Have fun posing in front of your favorite trees and photo-taking, go back to the main road once you arrive at Ginkaku-Ji, and drop by the small gift shops and send a postcard home at the post office.
Hop on bus #100 again, and you should reach Gojo-zaka Mae, walk along Shimizu New Way Chawan-zaka that heading towards the iconic (and possibly most recognizable?) temple in Kyoto – Kiyomizu Dera.
Out of all temples, pagodas, palaces, and historic sites in the ancient city of Kyoto, Kiyomizu-Dera is probably the most famous and recognized attraction.
There are a lot of things to see and do in the temple: Admire the magnificent architecture in the main hall, the Jishu Shrine, and enjoy an unobstructed view of the Kyoto city on the balcony. Taste the water that flows from three separate streams at the Otowa Waterfall using cups attached to long poles, purchase lucky charms at the temple shop or find true love at the Okuninushi. Legend has it, if you could walk from one love stone in the shrine to the other one (18-meter apart) with your eyes closed, you will find true love.
The temple also celebrates the seasons and it is one of the best viewing spots of cherry blossoms in spring.
You may also see some girls (or boys) dressed up in traditional kimonos, wandering down the streets, as part of the kimono experience. Honestly, if you want to get dressed in this beautiful traditional Japanese wear, Kyoto is probably the best place to do so, just because there are so many shops offering the experience and there are so many types and colors to choose from. Note that they are also here to have a great time, they are also customers, they are not a mascot and so, try not to disturb them while they are shooting (maybe just quietly take some candid shot in a distance).
The best place to just take a moment and enjoy the view: I highly recommend sitting down at the Rokkatei and enjoy a bowl of udon and red bean soup as an early lunch (just to avoid the crowd at lunchtime). Sitting in the pavilion, a comforting breeze blows down the sakura drops like confetti, landing on your head, and landing on your bowl …. right there, a poetic movie scene right in front of your eyes.
Rokkatei – www.rokkatei.co.jp
Matsubara Dori 二年坂、三年坂、松原通
The temple is connected to three busy shopping streets (or “zakas” in Japanese) – Gojo-zaka, chawan-zaka, and Shimizu New Way, the three paths are filled with gift shops, cafes, and restaurants, and the scenery changes through the seasons. Another recommendation is the Okuten tofu place along the Matsubara Dori – a warming bun and tofu soup will warm you up and give you the energy for the walk before dinner 😛 yum yum.
The rickshaw: To top up the whole experience (and if you still have some time to spare), try on the rickshaw and end the day with an unforgettable experience. There are few places in Kyoto where you can hop on a rickshaw, Matsubara Dori is a classic route that covers the main historic sites. For a natural scenery, head to Arashiyama. Where you can traveling through the bamboo grove. Another city in Japan that you can do so, is in Kurashiki – nicknamed “the Mini Kyoto”. Check out here for what to see and do in yet another historic place in Japan!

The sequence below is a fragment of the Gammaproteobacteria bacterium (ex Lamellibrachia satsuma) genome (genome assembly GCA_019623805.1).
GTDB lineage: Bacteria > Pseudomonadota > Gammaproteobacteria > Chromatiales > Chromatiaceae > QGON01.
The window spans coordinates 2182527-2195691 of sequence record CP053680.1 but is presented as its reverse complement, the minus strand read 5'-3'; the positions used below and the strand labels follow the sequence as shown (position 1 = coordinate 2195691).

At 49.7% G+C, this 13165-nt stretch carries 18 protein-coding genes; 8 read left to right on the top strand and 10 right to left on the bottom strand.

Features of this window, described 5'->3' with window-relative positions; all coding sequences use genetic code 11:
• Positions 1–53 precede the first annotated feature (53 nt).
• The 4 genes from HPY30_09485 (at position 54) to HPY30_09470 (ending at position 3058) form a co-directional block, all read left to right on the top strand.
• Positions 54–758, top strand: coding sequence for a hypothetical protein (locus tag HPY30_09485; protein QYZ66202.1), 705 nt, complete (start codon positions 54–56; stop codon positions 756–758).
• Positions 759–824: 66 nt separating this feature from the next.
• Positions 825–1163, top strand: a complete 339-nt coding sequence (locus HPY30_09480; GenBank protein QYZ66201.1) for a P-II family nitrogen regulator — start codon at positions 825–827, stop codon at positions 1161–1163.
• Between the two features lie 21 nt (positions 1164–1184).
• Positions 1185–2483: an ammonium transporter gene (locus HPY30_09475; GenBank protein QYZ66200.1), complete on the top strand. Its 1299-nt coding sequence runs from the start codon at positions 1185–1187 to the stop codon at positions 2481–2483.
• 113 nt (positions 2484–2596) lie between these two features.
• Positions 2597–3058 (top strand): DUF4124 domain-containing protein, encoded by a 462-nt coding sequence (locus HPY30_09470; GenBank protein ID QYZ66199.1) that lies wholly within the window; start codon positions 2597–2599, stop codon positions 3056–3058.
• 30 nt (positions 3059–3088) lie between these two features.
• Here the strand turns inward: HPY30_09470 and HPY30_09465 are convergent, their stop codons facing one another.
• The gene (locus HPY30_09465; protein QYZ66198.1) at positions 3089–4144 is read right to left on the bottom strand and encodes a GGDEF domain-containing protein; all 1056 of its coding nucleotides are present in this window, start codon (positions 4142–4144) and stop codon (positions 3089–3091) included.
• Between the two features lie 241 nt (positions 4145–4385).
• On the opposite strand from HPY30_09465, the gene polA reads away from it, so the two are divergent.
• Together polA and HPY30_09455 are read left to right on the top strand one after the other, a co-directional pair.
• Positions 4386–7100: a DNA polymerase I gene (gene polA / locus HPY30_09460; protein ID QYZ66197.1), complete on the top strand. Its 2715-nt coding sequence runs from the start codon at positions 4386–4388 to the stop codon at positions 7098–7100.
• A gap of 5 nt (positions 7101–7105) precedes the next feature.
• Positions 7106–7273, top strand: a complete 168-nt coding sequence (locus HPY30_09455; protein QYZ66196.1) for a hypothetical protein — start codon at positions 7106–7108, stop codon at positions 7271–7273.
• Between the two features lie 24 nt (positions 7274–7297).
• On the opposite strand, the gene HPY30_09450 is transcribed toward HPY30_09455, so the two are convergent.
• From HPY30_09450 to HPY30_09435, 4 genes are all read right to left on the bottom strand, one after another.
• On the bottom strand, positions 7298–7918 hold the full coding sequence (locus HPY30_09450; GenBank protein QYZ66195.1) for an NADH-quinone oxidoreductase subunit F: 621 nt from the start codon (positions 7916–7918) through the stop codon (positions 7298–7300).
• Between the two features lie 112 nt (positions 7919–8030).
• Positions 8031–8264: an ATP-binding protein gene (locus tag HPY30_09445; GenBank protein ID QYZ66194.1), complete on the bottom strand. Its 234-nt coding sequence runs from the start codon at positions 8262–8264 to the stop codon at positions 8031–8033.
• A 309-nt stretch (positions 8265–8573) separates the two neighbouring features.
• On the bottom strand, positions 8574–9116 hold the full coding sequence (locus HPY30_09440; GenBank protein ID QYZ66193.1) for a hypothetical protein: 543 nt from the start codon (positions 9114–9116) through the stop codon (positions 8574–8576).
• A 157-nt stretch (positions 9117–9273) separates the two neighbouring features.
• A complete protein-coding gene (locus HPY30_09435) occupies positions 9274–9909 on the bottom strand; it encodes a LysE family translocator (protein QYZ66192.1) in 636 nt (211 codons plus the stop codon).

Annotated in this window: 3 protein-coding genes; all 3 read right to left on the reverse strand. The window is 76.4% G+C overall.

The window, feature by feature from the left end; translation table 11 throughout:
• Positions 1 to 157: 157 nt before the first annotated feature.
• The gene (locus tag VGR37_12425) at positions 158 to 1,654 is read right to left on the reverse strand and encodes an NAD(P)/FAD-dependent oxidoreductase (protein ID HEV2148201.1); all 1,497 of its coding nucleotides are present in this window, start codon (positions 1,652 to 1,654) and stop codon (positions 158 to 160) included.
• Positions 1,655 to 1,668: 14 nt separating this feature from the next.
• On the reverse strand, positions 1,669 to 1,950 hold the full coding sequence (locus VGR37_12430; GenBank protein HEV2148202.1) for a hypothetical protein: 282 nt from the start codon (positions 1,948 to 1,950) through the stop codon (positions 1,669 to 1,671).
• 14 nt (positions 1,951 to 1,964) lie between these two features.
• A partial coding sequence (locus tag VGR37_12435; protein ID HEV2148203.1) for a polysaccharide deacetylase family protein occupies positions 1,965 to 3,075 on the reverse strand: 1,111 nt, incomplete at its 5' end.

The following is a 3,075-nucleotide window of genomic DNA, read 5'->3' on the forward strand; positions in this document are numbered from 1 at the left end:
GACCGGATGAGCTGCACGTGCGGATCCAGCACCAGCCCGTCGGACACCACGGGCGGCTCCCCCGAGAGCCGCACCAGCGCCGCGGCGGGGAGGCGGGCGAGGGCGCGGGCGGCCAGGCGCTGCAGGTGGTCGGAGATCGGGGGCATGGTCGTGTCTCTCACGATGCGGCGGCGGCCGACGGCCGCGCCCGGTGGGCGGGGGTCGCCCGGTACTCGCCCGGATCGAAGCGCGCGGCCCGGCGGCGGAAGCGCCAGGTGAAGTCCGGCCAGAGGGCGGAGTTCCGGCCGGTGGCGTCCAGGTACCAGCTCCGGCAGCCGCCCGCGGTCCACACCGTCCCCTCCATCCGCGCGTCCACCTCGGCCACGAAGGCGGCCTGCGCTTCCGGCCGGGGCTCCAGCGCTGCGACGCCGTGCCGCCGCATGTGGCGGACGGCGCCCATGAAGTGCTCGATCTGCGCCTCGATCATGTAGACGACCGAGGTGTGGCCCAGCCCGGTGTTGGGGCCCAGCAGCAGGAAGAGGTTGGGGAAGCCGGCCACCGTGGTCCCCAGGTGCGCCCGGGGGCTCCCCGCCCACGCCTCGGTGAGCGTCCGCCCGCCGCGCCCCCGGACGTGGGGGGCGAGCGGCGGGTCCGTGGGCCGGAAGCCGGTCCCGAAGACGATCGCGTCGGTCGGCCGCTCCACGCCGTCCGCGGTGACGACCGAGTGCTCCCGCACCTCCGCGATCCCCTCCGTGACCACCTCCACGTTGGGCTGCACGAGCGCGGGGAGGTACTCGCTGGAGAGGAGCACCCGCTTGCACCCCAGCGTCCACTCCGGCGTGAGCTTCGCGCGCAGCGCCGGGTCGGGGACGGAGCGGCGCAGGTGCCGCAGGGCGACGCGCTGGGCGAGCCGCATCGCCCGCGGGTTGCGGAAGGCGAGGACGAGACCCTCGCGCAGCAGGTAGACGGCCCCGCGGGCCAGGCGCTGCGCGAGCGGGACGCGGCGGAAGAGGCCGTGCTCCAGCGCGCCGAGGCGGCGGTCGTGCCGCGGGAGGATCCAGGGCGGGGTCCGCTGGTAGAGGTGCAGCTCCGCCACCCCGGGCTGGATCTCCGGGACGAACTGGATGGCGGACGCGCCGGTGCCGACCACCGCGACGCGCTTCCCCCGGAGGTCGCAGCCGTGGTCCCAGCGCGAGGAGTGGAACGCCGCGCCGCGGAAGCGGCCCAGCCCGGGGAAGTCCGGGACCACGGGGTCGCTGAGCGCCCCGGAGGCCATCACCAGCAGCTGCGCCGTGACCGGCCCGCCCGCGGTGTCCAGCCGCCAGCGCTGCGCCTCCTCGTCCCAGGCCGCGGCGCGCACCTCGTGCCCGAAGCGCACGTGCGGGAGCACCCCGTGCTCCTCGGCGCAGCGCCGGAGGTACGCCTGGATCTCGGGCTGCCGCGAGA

Maruyama Park 円山公園
Maruyama Park is one of the most notable cherry blossom viewing places in the city. The park connects Yasaka Shrine, the east end of Shiji Street in the Gion District. The highlight of the park is a hundred-year-old weeping cherry tree. If you visit the tree at night, the tree is lit up for an alternative viewing experience.
If you visit during the day, have a taste of local snacks in the food stalls, and check out the souvenirs and festivities. I had so much fun being a local and sat under the cherry blossom in the open area.
Gion 祇園 and Hanami Koji Dori 花見小路
You will have an exciting time shopping Omiyage in hundreds of souvenir shops and gift shops in the Gion area – prepare giant bags so you don’t have to carry them around ~ if you want some snacks, or if you are a sweet tooth, dessert places and cake shops are all around. I was overwhelmed by each shop and it makes every trip to Kyoto brand new and exciting.
Right before dinner, take some photos at the Shirakawa area – ever since I saw a picture (maybe from the “Memoir of a Geisha”) of weeping cherry and willow suspension over the serene stream, I have put it on my bucket list of things-to-do in Kyoto.
Gion, in fact, is the most famous Geisha district in Kyoto. After dinner, have a walk along the Hanami Koji Dori, you may (and probably) run into a working Geisha on the road !!
Shopping and the night Sakura: Some of the famous old shops include Shoyeido, Iwai, Baizando, Nishiri, 8284, kasagiya, and Giontsujiri. Many people visit Shirokawa at night for Night Sakura, and there is a chance to run into a working Geisha, too!